|December 2004||Home Page|
As the Christmas season gets under way with the myriad of ads and promos trying to sell us billions of dollars worth of stuff we don't need, we also hear the warnings of how lives are stressed and stretched to the breaking point as folks fight to make deadlines and complete all their frantic shopping and preparations before the big day. There will be angry buyers screaming at others who get in their way; many store employees will not have a merry twinkle in their eyes as they attend to unhappy shoppers; and even our children will be growling in hopes of convincing some listening ear to get them that one perfect gift that they believe will satisfy them forever, or at least until the garbage trucks arrive to carry off the boxes and wrapping paper that will serve as a sign that another year full of burdens and pressure is about to begin.
By transforming a holy day into a glitzy, blinding, and dizzying free-for-all, we have all but silenced the joyful message of peace and love announced by God's faithful messengers centuries ago. There are those who will not even mention the name of Christ during the season. To them these hectic weeks are nothing more than a winter break from school and work or a buying circus meant to boost the economy. It is for parties, eating, drinking, and indulgence of every sort. In fact, for many individuals and in many ways it is not unlike Rome's pagan love feasts that celebrated "food for the belly and belly for food." The philosophy states that nothing should be held back, the wants and desires of the individual are to be met, and personal pleasure and gain is to guide the course of the season.
We shouldn't really be surprised by such attitudes and behavior in the world at large. Someone who has not yet walked with his hand in the tender hand of the Son of God is still far separated from the love of the Lord and unable to understand the true meaning of Christmas. He is the one who has eyes but cannot see and ears that are unable to hear.
However, there are those of us who have walked with the Master. We have heard His call, and we know the truth. If we get caught up in the unbridled madness of a stressful commercial season, then we are the ones guilty of despising the name and cause of Jesus Christ. We have tasted His goodness and experienced His grace. We are to be the light and the salt to those stumbling in darkness.
Bedford will have a Live Nativity on the front lawn of the church on Saturday, December 18, 6:00-8:30 p.m.
The children of Bedford will present a program entitled "Jingle Bells" on Sunday evening, December 19.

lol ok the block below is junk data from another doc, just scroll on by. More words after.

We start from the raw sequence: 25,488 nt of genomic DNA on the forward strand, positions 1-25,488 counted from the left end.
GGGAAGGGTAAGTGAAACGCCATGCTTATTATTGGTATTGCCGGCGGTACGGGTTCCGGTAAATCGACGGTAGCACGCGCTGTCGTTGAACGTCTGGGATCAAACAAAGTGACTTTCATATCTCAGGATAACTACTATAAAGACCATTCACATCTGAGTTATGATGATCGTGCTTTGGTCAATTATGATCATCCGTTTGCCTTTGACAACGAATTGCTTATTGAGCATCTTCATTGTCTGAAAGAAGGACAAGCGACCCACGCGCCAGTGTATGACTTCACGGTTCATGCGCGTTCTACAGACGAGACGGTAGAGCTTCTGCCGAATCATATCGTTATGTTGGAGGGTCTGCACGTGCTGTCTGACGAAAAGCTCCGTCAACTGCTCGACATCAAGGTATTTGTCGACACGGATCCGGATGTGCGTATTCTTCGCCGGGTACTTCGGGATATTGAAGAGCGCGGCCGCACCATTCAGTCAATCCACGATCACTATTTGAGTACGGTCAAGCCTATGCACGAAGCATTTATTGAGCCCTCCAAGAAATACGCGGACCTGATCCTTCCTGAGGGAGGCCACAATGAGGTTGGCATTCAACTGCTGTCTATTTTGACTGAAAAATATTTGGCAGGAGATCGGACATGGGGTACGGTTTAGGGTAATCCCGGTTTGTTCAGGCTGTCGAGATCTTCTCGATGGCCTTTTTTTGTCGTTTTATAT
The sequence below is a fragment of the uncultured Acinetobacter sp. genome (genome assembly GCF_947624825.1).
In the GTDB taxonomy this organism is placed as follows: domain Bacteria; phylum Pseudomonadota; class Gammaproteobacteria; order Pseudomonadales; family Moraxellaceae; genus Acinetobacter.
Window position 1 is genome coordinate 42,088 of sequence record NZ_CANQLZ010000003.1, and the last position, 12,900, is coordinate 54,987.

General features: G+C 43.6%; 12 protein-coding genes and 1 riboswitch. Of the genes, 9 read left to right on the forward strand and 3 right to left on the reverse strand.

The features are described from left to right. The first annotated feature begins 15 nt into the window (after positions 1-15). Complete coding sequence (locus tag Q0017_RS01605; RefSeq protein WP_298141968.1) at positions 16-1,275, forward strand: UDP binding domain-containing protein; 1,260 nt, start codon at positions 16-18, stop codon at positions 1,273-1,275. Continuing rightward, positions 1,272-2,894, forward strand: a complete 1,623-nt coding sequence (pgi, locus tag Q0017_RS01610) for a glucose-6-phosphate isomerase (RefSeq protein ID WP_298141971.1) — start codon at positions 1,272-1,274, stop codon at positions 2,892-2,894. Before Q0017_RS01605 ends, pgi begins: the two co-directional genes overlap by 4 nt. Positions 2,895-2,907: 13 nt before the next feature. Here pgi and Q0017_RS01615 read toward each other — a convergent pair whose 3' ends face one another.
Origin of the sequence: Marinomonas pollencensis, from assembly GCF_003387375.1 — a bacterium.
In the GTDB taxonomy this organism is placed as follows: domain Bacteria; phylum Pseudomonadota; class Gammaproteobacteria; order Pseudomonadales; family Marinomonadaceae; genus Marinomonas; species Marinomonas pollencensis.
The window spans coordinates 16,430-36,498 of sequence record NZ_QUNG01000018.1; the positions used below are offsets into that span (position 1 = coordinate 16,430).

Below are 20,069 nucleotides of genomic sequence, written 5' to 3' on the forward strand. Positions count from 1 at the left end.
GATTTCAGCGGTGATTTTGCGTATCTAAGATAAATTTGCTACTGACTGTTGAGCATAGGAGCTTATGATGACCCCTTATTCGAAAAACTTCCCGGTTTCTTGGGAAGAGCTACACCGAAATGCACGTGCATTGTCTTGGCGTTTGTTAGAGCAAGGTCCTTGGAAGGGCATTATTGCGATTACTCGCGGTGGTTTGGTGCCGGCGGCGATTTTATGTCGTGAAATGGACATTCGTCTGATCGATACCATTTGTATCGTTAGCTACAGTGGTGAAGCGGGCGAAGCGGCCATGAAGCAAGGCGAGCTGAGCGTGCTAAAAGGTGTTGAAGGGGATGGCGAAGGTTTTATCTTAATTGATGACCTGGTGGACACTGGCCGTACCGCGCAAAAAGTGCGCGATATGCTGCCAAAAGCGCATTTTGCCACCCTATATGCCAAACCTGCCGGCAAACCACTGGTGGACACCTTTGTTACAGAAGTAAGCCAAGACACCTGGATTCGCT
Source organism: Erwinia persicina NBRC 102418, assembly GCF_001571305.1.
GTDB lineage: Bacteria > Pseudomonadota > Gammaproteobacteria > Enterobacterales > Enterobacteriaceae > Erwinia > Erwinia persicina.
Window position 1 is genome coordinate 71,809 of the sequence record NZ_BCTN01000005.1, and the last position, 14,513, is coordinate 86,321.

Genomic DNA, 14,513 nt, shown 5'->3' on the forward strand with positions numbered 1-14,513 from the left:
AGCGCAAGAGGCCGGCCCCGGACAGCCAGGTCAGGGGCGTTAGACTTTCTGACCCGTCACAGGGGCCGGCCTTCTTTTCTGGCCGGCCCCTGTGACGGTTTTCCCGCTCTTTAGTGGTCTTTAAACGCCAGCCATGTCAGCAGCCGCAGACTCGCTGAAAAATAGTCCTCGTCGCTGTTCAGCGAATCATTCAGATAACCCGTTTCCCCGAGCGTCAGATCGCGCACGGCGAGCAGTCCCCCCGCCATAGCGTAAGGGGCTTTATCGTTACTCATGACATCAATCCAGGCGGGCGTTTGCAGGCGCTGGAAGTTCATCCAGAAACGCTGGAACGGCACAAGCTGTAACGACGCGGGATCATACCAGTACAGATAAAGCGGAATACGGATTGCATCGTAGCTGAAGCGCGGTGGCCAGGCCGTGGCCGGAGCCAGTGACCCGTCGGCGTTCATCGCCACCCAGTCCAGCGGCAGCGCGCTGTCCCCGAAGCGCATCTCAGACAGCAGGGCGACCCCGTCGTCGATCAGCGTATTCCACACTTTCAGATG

Bedford will have a Christmas Eve Candlelight Communion Service in its sanctuary at 7 p.m.
Hunting Creek will have a float in the Big Island Community Christmas Parade , Sunday, December 5, 3 p.m.
Hunting Creek's children and youth choirs will present the musical drama "Baby Jesus, We Love You" on Sunday, December 12, 7 p.m.
Mrs. Rebekah Overstreet,
1813 Oakwood St., Bedford 24523
Women on Mission: Beaverdam/Diamond Hill are leading devotionals at Oakwood Manor for October, November, and December; Radford will lead them for January, February, and March. Mentow will host the December birthday party for residents of Bedford County Nursing Home; Bethlehem will host it in January.
WMU Dues ($2.00 for each member of Women on Mission and leaders for age-level organizations) are past due. Please mail checks payable to Strawberry WMU to Mrs. Jeanette Southall, 2306 Old Farm Road, Lynchburg, VA 24503.
Sympathy is extended to Edith Vaughn-Parker on the death of her husband, Rev. John A. Parker, on November 7.
A friend of mine tells about his children who came home one Sunday excited about the annual church Christmas pageant. They were so excited that just as he sat down to watch the football game, in they came to demand his attention. He knew right away it was the pageant because the children brought in a flashlight wrapped in swaddling clothes and lying in a shoebox.
Six-year-old John appeared in his dad's bathrobe. Ten-year-old Jane had a dish towel on her head and said, "I'm Mary; he's Joseph." Four-year-old Margaret came in with pillow cases on both her arms which she flapped and said, "I'm the angel."
Finally, eight-year-old Sarah appeared. You could tell she was a wise man because she walked as if she were riding a camel. She was also wearing all the jewelry in the house, and on the dog's pillow she carried three items. She bowed to the flashlight, bowed to Mary, Bowed to Joseph, bowed to the angel, and finally bowed to her father. Then she announced, "I am all three wise men and I bring precious gifts of gold, circumstance, and mud."
That's about right. That's about the way it is. That's what the world is like. Gold, circumstance and mud! It pretty well describes the situation. Crushed by materialism which chokes the spirit and stifles the soul of humanity, combined with the circumstances of this moment in time in which the body is based, standing in the mud of plane crashes, earthquakes, terrorist attacks, fire and flood, we come again to hear from God's word that there is more, much more to it than that.
The October birth dates included in this newsletter were inadvertently left out last month.
January 1 Norman & Virginia Gooding (Retired)
January 15 Rick Kallstrom (Pastor/Mount Hermon/1 yr.)
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